Final thoughts

We really hope that our paper will inspire some much-needed debate, and instigate some new work. As you’ll know if you’ve been following the comments on blogs and such, and the media coverage we’ve been getting, there’s every indication that this is exactly what will happen. But what makes this work of particular interest to people in general – and not just to specialists who spend their time worrying about cervical rib morphology and its correlation with functional morphology, or whether the bifurcate neural spines of some sauropods are homologous with the single neural spines of others, and so on – is that it has a real and obvious effect on the life appearance of a fossil animal. And, as I’ve tried to show here, our hypothesis extends beyond the limits of Sauropoda. Stegosaurs and dicynodonts need never look the same way again.

References

  • Carpenter, K. 1982. Skeletal and dermal armor reconstruction of Euoplocephalus tutus (Ornithischia: Ankylosauridae) from the Late Cretaceous Oldman Formation of Alberta. Canadian Journal of Earth Sciences 19, 689-697.
  • Carpenter, K. 1984. Skeletal reconstruction and life restoration of Sauropelta (Ankylosauria: Nodosauridae) from the Cretaceous of North America. Canadian Journal of Earth Sciences 21, 1491-1498.
  • Cruickshank, A. R. I., Small, P. G. & Taylor, M. A. 1991. Dorsal nostrils and hydrodynamically driven underwater olfaction in plesiosaurs. Nature 352, 62-64.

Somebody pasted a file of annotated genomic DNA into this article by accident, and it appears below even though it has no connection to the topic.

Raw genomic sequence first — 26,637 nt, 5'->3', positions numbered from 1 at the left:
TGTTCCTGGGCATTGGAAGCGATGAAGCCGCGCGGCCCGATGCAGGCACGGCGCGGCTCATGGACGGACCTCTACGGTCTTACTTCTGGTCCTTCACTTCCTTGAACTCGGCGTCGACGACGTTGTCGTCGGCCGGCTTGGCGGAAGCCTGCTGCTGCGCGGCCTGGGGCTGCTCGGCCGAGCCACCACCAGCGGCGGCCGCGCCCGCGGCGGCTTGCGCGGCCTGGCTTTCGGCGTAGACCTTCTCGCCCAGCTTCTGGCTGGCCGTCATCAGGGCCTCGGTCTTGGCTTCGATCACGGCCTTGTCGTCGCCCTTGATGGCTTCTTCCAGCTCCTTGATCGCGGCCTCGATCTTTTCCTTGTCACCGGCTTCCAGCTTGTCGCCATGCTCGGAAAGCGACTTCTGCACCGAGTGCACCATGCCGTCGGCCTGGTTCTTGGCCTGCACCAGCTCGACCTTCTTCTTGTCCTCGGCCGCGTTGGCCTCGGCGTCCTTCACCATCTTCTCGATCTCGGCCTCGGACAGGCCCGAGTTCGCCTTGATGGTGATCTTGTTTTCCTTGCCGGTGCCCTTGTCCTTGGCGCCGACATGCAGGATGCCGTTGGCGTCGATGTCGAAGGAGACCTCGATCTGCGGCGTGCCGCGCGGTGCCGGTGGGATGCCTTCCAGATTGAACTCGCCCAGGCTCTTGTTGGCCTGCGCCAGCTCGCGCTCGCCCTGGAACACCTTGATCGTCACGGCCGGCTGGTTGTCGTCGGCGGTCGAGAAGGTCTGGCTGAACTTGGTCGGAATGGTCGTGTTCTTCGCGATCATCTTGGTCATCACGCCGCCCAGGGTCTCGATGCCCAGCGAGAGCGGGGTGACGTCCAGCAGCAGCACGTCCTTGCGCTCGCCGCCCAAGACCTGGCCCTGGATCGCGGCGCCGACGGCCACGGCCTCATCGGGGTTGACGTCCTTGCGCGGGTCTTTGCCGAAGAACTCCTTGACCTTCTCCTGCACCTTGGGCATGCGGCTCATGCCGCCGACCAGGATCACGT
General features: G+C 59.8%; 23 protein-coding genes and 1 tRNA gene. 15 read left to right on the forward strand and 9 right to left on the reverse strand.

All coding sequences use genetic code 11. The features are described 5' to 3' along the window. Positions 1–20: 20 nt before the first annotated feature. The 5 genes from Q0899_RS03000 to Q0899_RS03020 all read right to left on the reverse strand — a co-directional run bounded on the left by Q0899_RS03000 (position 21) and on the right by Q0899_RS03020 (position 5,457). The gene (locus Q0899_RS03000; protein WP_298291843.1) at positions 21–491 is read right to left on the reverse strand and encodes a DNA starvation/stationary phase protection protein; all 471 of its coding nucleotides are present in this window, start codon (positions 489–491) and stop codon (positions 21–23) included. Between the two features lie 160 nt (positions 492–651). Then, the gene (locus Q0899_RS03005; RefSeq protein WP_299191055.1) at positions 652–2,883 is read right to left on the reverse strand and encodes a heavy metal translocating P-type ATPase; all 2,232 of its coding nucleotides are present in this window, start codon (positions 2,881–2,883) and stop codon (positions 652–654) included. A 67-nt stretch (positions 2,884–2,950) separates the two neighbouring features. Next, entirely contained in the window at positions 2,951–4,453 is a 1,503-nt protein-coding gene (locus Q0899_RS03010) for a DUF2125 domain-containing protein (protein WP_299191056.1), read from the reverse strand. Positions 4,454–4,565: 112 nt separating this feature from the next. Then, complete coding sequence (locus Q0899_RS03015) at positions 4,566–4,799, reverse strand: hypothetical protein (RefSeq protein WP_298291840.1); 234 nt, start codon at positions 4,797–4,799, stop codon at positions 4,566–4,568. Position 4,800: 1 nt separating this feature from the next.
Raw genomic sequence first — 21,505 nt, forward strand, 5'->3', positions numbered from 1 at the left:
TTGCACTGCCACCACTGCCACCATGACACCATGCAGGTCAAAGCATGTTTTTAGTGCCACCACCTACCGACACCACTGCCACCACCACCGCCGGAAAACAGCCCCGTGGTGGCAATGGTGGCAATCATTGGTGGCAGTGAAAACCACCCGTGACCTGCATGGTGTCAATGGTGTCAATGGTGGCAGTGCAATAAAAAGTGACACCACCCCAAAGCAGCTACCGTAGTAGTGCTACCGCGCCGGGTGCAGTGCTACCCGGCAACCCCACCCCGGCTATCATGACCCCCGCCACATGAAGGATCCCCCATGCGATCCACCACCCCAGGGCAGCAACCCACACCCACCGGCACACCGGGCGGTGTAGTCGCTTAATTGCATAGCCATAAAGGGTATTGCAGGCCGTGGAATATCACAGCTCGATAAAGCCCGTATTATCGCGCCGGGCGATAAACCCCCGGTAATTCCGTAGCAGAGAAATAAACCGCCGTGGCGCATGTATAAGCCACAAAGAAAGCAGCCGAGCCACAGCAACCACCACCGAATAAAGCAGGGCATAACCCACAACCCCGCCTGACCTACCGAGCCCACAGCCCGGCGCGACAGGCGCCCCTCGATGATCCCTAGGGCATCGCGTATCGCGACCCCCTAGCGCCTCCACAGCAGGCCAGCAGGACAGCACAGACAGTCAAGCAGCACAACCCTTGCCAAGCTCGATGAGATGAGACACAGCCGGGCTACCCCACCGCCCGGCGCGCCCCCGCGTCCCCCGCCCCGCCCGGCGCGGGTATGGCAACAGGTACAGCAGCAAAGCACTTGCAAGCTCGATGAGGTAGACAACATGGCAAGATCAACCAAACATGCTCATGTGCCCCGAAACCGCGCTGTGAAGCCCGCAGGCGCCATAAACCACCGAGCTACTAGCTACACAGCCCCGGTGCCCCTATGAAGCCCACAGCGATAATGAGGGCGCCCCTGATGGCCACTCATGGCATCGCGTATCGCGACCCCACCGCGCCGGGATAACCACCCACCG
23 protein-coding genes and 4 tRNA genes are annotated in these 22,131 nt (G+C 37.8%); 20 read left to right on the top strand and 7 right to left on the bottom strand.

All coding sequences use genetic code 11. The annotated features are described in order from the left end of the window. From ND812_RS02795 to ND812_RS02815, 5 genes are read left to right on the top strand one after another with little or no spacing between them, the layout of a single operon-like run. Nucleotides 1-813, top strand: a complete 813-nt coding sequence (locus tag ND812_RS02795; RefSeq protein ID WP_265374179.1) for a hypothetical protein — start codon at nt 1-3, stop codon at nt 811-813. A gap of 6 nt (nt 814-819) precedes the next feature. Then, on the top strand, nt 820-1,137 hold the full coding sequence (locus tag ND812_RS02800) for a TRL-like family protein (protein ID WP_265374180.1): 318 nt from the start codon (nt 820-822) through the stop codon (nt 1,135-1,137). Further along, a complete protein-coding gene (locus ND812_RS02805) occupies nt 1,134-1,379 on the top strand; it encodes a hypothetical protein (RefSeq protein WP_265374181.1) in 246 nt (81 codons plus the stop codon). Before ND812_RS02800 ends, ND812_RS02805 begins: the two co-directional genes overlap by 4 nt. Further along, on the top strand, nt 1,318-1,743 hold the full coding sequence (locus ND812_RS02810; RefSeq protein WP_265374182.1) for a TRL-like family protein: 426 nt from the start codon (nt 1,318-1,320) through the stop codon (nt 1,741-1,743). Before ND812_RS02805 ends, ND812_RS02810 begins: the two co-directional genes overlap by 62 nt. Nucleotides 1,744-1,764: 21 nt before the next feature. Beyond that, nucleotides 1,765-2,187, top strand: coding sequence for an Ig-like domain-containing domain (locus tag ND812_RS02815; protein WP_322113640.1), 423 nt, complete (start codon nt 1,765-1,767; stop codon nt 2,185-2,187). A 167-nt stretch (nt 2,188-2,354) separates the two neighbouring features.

• Czerkas, S. A. 1987. A reevaluation of the plate arrangement on Stegosaurus stenops. In Czerkas, S. J. & Olson, E. C. (eds) Dinosaurs Past and Present, Volume II. Natural History Museum of Los Angeles County/University of Washington Press (Seattle and Washington), pp. 82-99.
  • Galton, P. M. 1971. Hypsilophodon, the cursorial non-arboreal dinosaur. Nature 231, 159-161.
  • Galton, P. M. 1974. The ornithischian dinosaur Hypsilophodon from the Wealden of the Isle of Wight. Bulletin of the British Museum (Natural History) 25, 1-152.
  • Galton, P. M. & Upchurch, P. 2004. Stegosauria. In Weishampel, D. B., Dodson, P. & Osmólska, H. (eds) The Dinosauria, Second Edition. University of California Press (Berkeley), pp. 343-362.
  • Granger, W. & Gregory, W. K. 1923. Protoceratops andrewsi, a pre-ceratopsian dinosaur from Mongolia. American Museum Novitates 72, 1-9.
  • Lull, R. S. 1921. The Cretaceous armored dinosaur, Nodosaurus textilis Marsh. American Journal of Science 1, 97-126.
  • Lull, R. S. 1933. A revision of the Ceratopsia or horned dinosaurs. Memoirs of the Peabody Museum of Natural History 3, 1-175.
  • Mateus, O., Maidment, S. C. R. & Christiansen, N. A. 2009. A new long-necked ‘sauropod mimic’ stegosaur and the evolution of the plated dinosaurs. Proceedings of the Royal Society of London, Series B (doi:10.1098/rspb.2008.1909)
  • Molnar, R. E & Farlow, J. O. 1992. Carnosaur paleobiology. In Weishampel, D. B., Dodson, P. & Osmólska, H. (eds) The Dinosauria. University of California Press (Berkeley), pp. 210-224.
  • Storrs, G. W. & Taylor, M. A. 1996. Cranial anatomy of a new plesiosaur genus from the lowermost Lias (Rhaetian/Hettangian) of Street, Somerset, England. Journal of Vertebrate Paleontology 16, 403-420.
  • Tarsitano, S. F. 1983. Stance and gait in theropod dinosaurs. Acta Palaeontologica Polonica 28, 251-264.
  • Taylor, M. P., Wedel, M. J. & Naish, D. 2009. Head and neck posture in sauropod dinosaurs inferred from extant animals. Acta Palaeontologica Polonica 54, 213-220.
  • Williston, S. W. 1914. Water Reptiles of the Past and Present. University of Chicago Press, Chicago.
  • Worthy, T. H., Holdaway, R. N. 2002. The Lost World of the Moa. Indiana University Press, Bloomington, Indiana.